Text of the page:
This post was originally featured on one of Temple University’s Study Abroad Blogs, which document the journeys of students studying at Temple affiliated universities around the world. My post appeared on the “Temple U Japan” student blog on March 19th, 2015.
The first of my posts on the top “must-visit” places in Japan is Daibutsu (大仏) aka Great Buddha, which is a term used in general to represent each of the several large Buddha statues scattered throughout the country. The one featured above is the one I visited and although it may be recognizable to you, it is not the most well-known daibutsu — this being the one that resides in Todai-ji in Nara. The photo above shows Kamakura Daibutsu (鎌倉大仏) in Kamakura, Kanagawa Prefecture — an Amitabha Buddha that towers over 13 meters. The trip to see this daibutsu, especially on a pleasant day, is an enjoyable one; the whole area surrounding the Buddha is open and the sun beats down on the grass, the steps, the pebbles and the temple. What surprised me the most — besides its unbelievable height — was the discovery that it was hollow inside, an aspect of the statue that probably allowed for easier construction and maintenance throughout the centuries. For a small fee (I believe around 100-200 yen) you can take a short walk through the opening to the right of the Buddha and walk up a set of stairs to check out the dimly lit hollowed feet and chest area. Drop your head back and you can admire the opening of the neck and squint to check out the head at the very top. The inside is a tight space and only a few people can cram inside to explore the tiny room, but it is full of extra tidbits on the construction and maintenance of the otherworldly structure — an experience definitely worthy of your spare yen (plus you can say “I’ve been inside that Buddha!!”).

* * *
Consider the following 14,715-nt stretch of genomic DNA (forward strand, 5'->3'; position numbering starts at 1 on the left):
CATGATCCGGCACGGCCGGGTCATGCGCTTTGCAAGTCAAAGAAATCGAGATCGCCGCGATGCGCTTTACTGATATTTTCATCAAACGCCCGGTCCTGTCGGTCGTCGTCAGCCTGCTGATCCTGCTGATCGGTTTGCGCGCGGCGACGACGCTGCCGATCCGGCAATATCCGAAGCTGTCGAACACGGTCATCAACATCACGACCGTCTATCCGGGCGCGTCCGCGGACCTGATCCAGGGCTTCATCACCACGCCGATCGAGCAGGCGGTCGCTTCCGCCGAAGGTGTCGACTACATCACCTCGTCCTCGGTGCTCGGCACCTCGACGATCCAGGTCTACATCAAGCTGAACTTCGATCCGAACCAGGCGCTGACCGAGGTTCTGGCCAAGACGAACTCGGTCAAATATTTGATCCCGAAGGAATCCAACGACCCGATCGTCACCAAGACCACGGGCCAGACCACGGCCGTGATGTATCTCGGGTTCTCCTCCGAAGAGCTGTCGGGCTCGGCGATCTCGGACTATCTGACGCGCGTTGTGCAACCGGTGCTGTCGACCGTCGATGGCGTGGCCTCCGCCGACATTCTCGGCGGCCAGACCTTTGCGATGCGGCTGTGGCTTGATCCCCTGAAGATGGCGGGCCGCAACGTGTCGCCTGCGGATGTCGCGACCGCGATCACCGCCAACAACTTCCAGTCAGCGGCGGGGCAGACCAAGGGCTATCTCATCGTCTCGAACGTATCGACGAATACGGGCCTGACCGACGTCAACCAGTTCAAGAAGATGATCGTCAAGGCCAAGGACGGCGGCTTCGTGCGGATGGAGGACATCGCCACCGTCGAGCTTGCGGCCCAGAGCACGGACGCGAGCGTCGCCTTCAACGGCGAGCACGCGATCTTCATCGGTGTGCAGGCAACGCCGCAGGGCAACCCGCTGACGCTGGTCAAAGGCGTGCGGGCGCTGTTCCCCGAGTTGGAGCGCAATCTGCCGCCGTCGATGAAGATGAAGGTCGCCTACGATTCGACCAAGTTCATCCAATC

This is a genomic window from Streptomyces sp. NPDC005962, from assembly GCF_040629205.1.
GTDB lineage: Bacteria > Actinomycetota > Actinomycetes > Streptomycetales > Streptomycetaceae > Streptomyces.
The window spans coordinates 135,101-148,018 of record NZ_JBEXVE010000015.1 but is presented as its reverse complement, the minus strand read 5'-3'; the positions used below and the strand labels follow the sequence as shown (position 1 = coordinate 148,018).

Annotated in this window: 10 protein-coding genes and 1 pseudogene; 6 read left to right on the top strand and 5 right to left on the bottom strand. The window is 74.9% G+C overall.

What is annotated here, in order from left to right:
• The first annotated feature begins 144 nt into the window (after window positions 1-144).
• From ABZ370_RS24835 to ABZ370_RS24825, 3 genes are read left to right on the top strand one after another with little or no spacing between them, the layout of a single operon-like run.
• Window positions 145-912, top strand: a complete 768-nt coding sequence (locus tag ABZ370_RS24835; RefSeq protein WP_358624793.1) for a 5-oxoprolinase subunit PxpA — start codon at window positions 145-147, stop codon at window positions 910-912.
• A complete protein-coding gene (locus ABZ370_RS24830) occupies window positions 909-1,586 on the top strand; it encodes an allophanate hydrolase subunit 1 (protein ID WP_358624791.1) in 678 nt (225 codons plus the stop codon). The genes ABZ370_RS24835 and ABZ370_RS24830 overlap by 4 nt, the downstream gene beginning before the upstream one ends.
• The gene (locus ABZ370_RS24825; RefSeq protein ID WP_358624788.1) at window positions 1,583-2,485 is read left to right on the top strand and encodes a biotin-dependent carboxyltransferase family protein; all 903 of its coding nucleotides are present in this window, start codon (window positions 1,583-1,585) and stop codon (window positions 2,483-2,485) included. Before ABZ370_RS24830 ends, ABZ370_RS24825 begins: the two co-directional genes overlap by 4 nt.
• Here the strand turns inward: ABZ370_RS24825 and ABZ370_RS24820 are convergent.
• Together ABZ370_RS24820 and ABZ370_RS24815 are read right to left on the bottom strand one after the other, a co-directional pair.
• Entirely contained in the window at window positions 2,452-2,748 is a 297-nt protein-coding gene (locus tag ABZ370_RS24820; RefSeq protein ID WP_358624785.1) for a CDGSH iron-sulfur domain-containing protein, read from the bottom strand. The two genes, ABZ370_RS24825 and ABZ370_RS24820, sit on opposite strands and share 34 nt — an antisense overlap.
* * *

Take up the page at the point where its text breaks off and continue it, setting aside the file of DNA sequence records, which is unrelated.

When I returned home, I decided to explore online a little, and thanks to every college student’s best friend Wikipedia, I discovered even more ridiculously cool facts about the Kamakura Daibutsu. According to Wikipedia and many other resources, the statue, constructed of bronze, was born by man’s hand in the 1200s (the Kamakura period), but this was only after its wooden predecessor, which was destroyed in a storm some years before. The Buddha was also at one point covered in gold (!), and housed in several buildings which were also broken down by storms, but now it stands without the cover of a roof. When you go inside the Buddha you can see the giant plates of bronze layered underneath using a technique called ikarakuri, and while there I also learned of the types of repairs — to places like the neck and base — that the statue underwent over time. Check out some photos I took of this iconic Japanese figure!
Check out the “Temple U Japan” student study abroad blog, where this post first debuted, at: https://templejapan.wordpress.com/2015/03/19/a-must-visit-in-japan-daibutsu/